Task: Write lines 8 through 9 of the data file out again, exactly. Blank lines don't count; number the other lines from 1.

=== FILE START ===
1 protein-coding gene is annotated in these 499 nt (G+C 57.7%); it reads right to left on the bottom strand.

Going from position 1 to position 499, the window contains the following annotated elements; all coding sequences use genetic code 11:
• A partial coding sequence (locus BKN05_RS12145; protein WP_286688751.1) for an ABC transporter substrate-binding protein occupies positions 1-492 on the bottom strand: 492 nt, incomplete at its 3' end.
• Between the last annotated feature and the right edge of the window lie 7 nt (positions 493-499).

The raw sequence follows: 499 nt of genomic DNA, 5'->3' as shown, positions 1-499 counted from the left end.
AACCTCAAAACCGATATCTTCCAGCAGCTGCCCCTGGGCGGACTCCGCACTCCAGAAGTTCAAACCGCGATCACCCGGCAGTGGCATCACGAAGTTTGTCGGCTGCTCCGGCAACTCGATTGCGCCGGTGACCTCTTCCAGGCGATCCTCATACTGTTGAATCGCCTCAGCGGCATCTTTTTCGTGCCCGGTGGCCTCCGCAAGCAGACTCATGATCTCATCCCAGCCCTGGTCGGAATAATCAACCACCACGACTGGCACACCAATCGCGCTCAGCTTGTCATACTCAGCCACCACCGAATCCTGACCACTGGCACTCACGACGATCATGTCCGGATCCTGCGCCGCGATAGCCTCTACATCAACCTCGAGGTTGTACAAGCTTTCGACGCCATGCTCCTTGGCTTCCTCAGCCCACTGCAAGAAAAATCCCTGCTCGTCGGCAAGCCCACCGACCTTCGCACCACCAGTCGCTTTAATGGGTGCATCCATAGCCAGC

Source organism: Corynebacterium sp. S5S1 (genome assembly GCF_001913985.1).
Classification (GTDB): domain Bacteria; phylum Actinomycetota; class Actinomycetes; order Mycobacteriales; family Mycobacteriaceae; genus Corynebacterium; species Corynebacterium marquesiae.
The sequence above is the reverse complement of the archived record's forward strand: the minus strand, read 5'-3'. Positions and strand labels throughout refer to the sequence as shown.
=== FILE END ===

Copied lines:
Classification (GTDB): domain Bacteria; phylum Actinomycetota; class Actinomycetes; order Mycobacteriales; family Mycobacteriaceae; genus Corynebacterium; species Corynebacterium marquesiae.
The sequence above is the reverse complement of the archived record's forward strand: the minus strand, read 5'-3'. Positions and strand labels throughout refer to the sequence as shown.